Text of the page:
Tucson seems a mix of small towns with a generic university plopped in the center, dangerously tilting the status quo toward young and white and affluent. Downtown there is the fantastic Congress Hotel and city-owned but NPO managed Rialto Theatre (Cat Power played the other night!). Too many storefronts are dim – and most of the town is quite and dark after sundown.

A Borglum bronze sculpture of a local pioneer John Campbell Greenway stands guard outside the Arizona State Historical Society. Nearby on campus is the Arizona State Art Museum. They might be worth visiting – I don’t know.

For artsy fartsy, visit 4th Avenue – the Epic Café, the Salt Crystal Palace, and several large murals of rockstars of a generation ago. Overheard a small pack of hippies exclaiming this town is no fun because the cops + jails are tough on itinerant potsellers. Oh well.

This one, without title or attribution, shows local characters dreaming & pondering while they play out their mortal roles. Tourist treasure.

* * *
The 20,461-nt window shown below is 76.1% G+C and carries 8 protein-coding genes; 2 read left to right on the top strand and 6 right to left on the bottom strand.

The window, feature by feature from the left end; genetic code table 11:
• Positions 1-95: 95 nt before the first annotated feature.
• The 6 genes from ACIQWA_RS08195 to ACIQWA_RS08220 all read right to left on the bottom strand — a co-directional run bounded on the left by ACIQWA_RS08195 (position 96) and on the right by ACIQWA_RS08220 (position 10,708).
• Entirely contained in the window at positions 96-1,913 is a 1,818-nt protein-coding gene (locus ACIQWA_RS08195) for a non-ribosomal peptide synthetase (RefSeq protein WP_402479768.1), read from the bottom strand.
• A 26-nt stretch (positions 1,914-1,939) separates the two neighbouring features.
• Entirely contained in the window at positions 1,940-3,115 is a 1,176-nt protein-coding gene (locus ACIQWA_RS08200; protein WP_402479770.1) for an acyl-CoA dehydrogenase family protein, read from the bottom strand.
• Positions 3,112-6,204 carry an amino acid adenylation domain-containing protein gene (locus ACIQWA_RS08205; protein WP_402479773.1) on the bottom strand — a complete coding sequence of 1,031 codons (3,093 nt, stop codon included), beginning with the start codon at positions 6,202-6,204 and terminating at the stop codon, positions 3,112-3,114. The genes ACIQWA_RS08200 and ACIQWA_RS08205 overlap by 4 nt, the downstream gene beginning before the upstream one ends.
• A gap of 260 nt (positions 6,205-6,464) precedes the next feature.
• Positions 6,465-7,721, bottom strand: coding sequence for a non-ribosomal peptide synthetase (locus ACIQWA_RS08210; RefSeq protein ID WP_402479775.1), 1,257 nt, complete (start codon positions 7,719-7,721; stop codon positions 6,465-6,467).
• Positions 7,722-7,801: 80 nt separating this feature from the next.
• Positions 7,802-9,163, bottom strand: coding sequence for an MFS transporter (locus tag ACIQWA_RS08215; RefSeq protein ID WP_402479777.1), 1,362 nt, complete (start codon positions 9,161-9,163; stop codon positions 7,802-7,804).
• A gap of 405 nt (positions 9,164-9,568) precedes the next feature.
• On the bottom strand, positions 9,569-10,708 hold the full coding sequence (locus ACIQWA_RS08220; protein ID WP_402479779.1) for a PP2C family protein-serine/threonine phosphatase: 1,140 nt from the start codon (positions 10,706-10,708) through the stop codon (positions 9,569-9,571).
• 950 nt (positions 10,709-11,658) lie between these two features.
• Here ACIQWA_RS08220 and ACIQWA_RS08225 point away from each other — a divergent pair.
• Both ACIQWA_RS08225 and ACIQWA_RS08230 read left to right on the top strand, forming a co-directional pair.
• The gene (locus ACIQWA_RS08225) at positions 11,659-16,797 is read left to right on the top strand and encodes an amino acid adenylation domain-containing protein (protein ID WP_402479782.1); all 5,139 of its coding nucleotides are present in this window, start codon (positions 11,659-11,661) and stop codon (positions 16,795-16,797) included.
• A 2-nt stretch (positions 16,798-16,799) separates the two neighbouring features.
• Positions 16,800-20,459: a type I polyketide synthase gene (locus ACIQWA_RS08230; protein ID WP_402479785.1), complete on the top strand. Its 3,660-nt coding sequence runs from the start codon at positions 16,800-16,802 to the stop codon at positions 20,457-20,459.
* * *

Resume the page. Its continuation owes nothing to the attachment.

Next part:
Art challenges travelers. Some art can be grasped in a glance. Just a glance and you’ve captured as much as there is, all on the surface waiting for your instant attention and gratification. Some you have to take home with you , hang on an empty wall and wait for it’s somethingness to start happening. Could take a week or a month or a year beofre your discover you love it and need it or find it a place in your closet. Towns are the same. Some creep up on you slow.

Another mural dresses a military surplus gives the old red white + blue. Quaint.

But for beauty – skip the town and head out into the ancient Saguaro National Forest and find the Hohokam petroglyphs. The infinite heat has roasted these rocks for a million years, and nobody knows what these ancient drawings signify.

Just another human climbed this mound and sat on these rocks perhaps a thousand years ago and stared out over the deathly desert. What can you see out there, in the sky in the stars in the future?